Escape the echo chamber...

Welcome to a new Prospect
December 9, 2021

Welcome to this New Year issue of Prospect. We’ve been musing in the office on how to describe this edition—the first I’ve edited. “New Prospect” feels too much like a re-branding exercise—perhaps with the expectation of a free red rose. “New look Prospect” is accurate—the magazine has been stylishly redesigned by Mark Porter—but risks confusion with a fashion retail chain. In the end we settled for “A new Prospect.” Indefinite article, lower case n.

Continuity first: the magazine will, we hope, carry on as a still, small (but growing) voice of calm at a time when so many people increasingly feel they have to shout to be heard. For 27 years, Prospect has been an oasis of ideas, good writing and thoughtful debate in a desert of information chaos. Fewer and fewer people know which voices to trust. Societies—and the media that reflect them—are becoming more polarised. Populist rhetoric is replacing reasoned discussion. Too many people have stopped listening. People mistrust the so-called gatekeepers of knowledge: but they distrust the anarchy of social media even more. 

So there’s definitely the need for a magazine such as this one. Prospect is independent: we have no political affiliation or agenda. We promise never to tell you what to think or how to vote. Our motive is not profit: we are, in fact, a not-for-profit organisation supported in part by a trust as well as through advertisers and subscribers. 

For those who like their taglines, Prospect has recently sailed under the elegant flag of “Think again. Think Prospect.” I’m not convinced a magazine needs such a descriptor, but we have, for the moment, settled on: “Escape the echo chamber.” 

Does this first issue live up to that ambition? Certainly if you’ve only been treated to one side of what passes for a debate about trans rights, it may come as a refreshing change to be able to read two sides of that argument—with both Kathleen Stock, a philosopher, and Robin White, a trans woman barrister, willing to share the same space to engage with the key questions. A subject that has, for some, seemed simply undiscussable is, in these exchanges, treated with nuance and respect.

If you assumed cancel culture was all about woke snowflakes, the differing viewpoints of Fintan O’Toole, Kate Clanchy, Priyamvada Gopal and Richard Dawkins may change your mind—and even move you. If Prospect had a social media status it would be: “It’s complicated.”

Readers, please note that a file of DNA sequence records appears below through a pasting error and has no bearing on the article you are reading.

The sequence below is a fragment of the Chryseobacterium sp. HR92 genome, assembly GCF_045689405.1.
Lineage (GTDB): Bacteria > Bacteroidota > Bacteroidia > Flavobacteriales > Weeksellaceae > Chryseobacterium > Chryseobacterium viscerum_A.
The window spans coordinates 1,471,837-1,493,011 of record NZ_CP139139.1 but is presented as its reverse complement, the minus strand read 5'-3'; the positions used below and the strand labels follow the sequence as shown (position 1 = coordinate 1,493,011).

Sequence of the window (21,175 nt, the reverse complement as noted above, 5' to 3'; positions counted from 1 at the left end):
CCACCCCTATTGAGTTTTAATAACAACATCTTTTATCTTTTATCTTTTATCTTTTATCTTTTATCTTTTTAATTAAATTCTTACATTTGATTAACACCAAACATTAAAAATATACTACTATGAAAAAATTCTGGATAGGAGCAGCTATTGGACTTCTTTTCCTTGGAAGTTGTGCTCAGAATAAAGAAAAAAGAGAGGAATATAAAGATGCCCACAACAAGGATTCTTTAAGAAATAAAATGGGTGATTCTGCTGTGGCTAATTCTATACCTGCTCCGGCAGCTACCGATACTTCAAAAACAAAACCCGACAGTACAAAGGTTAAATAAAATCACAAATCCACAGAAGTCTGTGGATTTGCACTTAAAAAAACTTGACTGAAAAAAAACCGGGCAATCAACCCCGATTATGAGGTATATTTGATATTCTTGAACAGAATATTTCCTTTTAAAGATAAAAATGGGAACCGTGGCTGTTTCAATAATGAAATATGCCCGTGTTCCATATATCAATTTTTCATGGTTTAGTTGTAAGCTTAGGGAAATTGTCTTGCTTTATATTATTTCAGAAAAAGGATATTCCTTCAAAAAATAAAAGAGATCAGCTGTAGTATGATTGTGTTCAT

Maybe you have recently been treated to a series of one-sided tirades against the French? In which case Gérard Errera, former ambassador to these shores, may cause you to think again. Julian Glover steps away from the tit-for-tat sloganising about the National Trust and advances constructive suggestions for its future.

Fed up with Facebook? The American academic Ethan Zuckerman invites you to think more deeply about how social media could be reshaped and remade. Confused by the recent ructions at the Daily Mail? Jane Martinson has been trying to get to the bottom of some seismic changes that will affect politics as much as they captivate Fleet Street insiders.

Elsewhere you’ll find Bill McKibben arguing that finance, not politics, will provide the most potent answer to the climate crisis; Sarah Boseley on the lamentable failure to vaccinate the developing world; Deyan Sudjic on the extraordinary lack of co-ordinated planning that has led to London’s new jungle of skyscrapers; and a “Books and Culture” section rich in elegant writing and provocations.

We wanted a new Prospect to be about people as well as ideas. Each month the magazine will open with five figures in, or at the edges of, the news. And the back pages feature a chronicle of disparate lives by a new family of regular Prospect writers. They include the actor Sheila Hancock reflecting on a long life; the former England cricket captain (and psychoanalyst), Michael Brearley, on sporting life; and Rebecca Lawrence—a psychiatrist who is herself bipolar—writing about mindful life. Each month we will also hear from Tom Martin, a farmer; Alice Goodman, a vicar; Serena Smith, a Gen Zer; and Jason Thomas-Fournillier, an asylum seeker living off £5.66 a day. Each of our “Lives” authors has, incidentally, recorded their little essays: you can find the link at our webpage or through your regular podcast app. 

Finally, you—the readers. Do, please, enter the discussion in the comment section under most of the articles on our website. This is your area—and if any of you would like to volunteer to help moderate it, and keep it a civilised and congenial place of debate and conversation, I would love to hear from you at

If you like this magazine and don’t already subscribe, please do so. And look out for further events at our offices in Westminster. “A new Prospect” has an optimistic ring to it. The editorial team joins me in sending the very best wishes for the season—and hope you enjoy reading this New Year issue every bit as much as we enjoyed producing it.